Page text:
Piñata Records is our favorite local label because they have cultivated a consistent style rooted in retro sounds. Their catalog of soul, garage and pop groups puts a fresh spin on classic American forms without falling into the familiar pitfalls of revival. The label’s two latest releases are from bands we have loved seeing and hearing for years — both were included on our 2016 Live at Hymies compilation album, providing standout performances (here and here). Both albums have been available for a few weeks and have begun a regular rotation here in the record shop.
The first is Temples into Tombs, the second full-length release by Narco States. This album has already earned rave reviews from blogs with names like Faster and Louder and If It’s Too Loud…. Their heavy feature of the farfisa organ leads to inevitable, lazy comparisons to the Doors, but any connection begins and ends there. First of all, Narco States’ sound is grounded in an altogether heavier rhythm section, including bassist Nick Sampson whose key role is largely unsung throughout the praise the band has received for each of its three releases. Second, vocalist Michael MacBlane-Meyer is a far more interesting performer than Jim Morrison. The later is amusingly dismissed as “a drunken buffoon” by Lester Bangs in Almost Famous, and the former is rightfully regarded as Minneapolis’ own answer to Iggy Pop.
The new album has a more intense feel than Wicked Sun, which was released in 2014. There’s a stronger sense of the Stooges but also a wider psychedelic landscape. The tour de force performance of organist Aaron Robertson, who also engineered the recording of Temples into Tombs, doesn’t steal the show. In fact, what’s truly remarkable about their second album is how well the quintet compliment one another and how absolutely seamless the arrangements are. This is as clear in the hook-heavy garage jams “Robin Hood” or “Generation F” as it is in the album’s brooding title track, where MacBlane-Meyer’s spoken performance and Robb Lauer’s blend ancient world mysticism with the anxiety of contemporary despair.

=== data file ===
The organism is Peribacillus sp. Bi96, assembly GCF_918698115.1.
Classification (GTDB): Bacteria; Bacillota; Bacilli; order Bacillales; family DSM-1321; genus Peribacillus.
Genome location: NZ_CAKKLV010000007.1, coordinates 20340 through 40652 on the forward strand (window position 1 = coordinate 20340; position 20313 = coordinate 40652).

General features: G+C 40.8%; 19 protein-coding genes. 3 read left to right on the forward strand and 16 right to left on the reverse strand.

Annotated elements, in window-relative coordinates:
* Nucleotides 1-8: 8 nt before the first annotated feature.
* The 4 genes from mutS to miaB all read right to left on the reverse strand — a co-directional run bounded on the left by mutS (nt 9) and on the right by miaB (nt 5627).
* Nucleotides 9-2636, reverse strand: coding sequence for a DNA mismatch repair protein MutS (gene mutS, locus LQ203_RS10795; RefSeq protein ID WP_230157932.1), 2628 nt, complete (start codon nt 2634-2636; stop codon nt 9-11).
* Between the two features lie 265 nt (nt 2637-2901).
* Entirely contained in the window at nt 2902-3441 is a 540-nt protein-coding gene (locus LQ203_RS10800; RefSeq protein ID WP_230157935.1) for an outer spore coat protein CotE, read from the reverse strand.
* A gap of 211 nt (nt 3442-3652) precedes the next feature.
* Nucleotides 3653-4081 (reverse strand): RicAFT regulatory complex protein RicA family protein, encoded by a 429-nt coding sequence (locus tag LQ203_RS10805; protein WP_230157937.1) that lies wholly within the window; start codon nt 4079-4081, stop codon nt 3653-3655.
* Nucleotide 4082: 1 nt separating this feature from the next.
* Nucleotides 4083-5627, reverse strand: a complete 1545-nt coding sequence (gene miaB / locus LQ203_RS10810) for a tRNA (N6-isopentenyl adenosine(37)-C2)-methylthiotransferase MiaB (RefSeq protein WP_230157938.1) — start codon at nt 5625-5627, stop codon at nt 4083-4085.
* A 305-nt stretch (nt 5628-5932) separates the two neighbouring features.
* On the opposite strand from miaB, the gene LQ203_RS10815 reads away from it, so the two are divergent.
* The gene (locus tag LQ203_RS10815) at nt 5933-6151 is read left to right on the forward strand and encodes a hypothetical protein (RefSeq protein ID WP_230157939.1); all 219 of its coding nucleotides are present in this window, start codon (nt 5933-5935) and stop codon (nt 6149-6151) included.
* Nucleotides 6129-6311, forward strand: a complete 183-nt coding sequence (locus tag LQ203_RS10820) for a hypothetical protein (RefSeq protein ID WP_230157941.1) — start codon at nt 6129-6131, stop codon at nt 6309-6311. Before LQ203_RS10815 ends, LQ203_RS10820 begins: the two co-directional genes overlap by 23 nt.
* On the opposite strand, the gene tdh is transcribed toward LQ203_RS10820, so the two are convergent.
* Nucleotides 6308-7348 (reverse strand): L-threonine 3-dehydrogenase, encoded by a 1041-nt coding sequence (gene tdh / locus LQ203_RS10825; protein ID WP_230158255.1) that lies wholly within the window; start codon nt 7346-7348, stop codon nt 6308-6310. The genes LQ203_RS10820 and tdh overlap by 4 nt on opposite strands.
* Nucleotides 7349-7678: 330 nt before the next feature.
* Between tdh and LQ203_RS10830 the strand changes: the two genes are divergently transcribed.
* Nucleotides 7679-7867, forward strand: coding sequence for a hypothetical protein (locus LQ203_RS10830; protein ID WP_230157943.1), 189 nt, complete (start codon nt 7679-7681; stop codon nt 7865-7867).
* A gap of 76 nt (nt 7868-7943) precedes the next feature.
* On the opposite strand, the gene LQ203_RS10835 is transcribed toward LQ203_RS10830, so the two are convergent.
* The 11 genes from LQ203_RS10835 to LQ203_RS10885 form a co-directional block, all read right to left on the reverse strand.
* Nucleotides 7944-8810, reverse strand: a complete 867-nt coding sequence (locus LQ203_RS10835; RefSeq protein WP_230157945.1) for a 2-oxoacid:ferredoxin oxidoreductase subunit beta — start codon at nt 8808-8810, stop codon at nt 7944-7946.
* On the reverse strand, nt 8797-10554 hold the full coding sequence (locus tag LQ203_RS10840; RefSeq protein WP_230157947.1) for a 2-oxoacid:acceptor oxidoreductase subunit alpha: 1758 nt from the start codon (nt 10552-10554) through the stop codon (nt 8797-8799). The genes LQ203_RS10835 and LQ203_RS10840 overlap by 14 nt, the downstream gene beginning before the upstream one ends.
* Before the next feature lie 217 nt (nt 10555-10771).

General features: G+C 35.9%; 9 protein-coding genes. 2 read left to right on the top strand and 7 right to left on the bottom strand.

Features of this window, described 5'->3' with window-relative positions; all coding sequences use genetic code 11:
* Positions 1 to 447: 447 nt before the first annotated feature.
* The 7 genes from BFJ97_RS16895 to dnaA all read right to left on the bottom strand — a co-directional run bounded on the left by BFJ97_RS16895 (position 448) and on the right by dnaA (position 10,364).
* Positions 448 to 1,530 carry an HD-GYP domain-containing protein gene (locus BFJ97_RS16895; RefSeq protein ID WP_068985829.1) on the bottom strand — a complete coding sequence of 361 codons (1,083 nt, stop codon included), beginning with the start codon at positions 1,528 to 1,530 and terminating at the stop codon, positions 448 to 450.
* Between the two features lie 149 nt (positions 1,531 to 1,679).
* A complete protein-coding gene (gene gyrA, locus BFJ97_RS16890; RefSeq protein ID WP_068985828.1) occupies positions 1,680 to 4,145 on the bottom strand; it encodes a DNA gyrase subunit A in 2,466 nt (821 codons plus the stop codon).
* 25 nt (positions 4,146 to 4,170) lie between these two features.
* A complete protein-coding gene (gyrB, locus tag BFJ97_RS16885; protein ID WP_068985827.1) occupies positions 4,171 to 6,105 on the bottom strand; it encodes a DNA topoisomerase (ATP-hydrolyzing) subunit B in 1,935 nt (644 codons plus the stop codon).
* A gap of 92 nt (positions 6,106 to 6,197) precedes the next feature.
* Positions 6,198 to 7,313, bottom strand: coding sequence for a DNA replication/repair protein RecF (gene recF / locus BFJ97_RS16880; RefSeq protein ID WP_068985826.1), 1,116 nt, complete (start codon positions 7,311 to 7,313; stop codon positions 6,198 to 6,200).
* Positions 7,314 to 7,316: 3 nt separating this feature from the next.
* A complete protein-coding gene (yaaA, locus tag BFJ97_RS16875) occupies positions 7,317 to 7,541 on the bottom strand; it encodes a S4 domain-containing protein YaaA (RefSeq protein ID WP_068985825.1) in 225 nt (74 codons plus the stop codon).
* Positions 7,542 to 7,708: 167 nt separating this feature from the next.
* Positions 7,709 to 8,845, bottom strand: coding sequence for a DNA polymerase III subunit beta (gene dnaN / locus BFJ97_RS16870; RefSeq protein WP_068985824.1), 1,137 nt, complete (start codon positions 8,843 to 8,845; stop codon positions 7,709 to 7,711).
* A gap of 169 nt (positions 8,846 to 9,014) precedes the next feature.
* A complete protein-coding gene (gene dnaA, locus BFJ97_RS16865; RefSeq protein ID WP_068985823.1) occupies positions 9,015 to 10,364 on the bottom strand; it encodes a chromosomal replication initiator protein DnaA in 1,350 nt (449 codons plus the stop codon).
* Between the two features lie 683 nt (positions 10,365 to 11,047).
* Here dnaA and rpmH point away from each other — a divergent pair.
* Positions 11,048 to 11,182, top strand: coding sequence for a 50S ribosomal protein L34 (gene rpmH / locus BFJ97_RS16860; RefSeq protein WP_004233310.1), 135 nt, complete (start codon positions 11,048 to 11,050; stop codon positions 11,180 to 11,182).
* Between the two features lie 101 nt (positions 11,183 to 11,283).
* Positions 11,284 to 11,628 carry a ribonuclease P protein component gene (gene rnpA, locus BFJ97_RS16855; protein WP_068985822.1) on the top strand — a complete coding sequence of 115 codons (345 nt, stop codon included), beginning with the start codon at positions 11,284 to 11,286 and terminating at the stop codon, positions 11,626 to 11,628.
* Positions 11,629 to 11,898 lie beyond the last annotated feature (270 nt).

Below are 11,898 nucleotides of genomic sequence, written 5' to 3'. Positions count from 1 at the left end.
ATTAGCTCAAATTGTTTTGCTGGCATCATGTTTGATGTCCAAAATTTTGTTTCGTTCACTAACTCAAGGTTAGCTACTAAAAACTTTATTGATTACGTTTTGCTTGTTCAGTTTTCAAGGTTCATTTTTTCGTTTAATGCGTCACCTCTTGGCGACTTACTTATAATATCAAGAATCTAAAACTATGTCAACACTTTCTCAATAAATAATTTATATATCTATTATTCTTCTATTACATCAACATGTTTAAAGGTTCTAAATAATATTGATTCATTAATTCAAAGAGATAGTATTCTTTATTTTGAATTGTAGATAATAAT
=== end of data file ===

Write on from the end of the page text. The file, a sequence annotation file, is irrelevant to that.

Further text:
You can check out the entire album for yourself on their Bandcamp page here.
The second new release from Piñata Records is especially welcome because the band is better represented than they were on previous recordings. The Cult of Percolation, previously performing as Mary Allen and her Percolators, has arrived with the release of Elegant Interactions Laboratory. Like Narco States, they’ve earned an enthusiastic review from Faster and Louder, whose Lord Rutledge writes in part,
I can tell you that I’ve never heard a band in my life that sounds quite like The Cult of Percolation – a Minneapolis outfit so “out there” that you just might believe this reallyis a soul band from another galaxy.
We were quick converts to the cause but found their first album proved a hard sell to the unbelievers. Like Narco States, the Cult of Percolation self-recorded their new album, but guitarist Eliot Gordon’s BBQ Laundromat Studio more effectively captured the group’s call-and-response styled vocals and his own part on Elegant Interactions Laboratory. This stands out on the catchy riff which drives “Jessica” and the lighter “Lovin A Van.” As with the Narco States alum, you can hear the whole thing on Bandcamp here.
The songs on Elegant Interactions Laboratory are written to be performed live, with backing vocals that have an old time Pentecostal revivalism and the tight arrangements of the Stax revue. The Cult’s sound, and Mary Allen’s dynamism in particular, feel almost constrained in the recording, but that’s part of the magic. The record is only a taste — for the whole thing you’ll have to make a pilgrimage and witness it for yourself.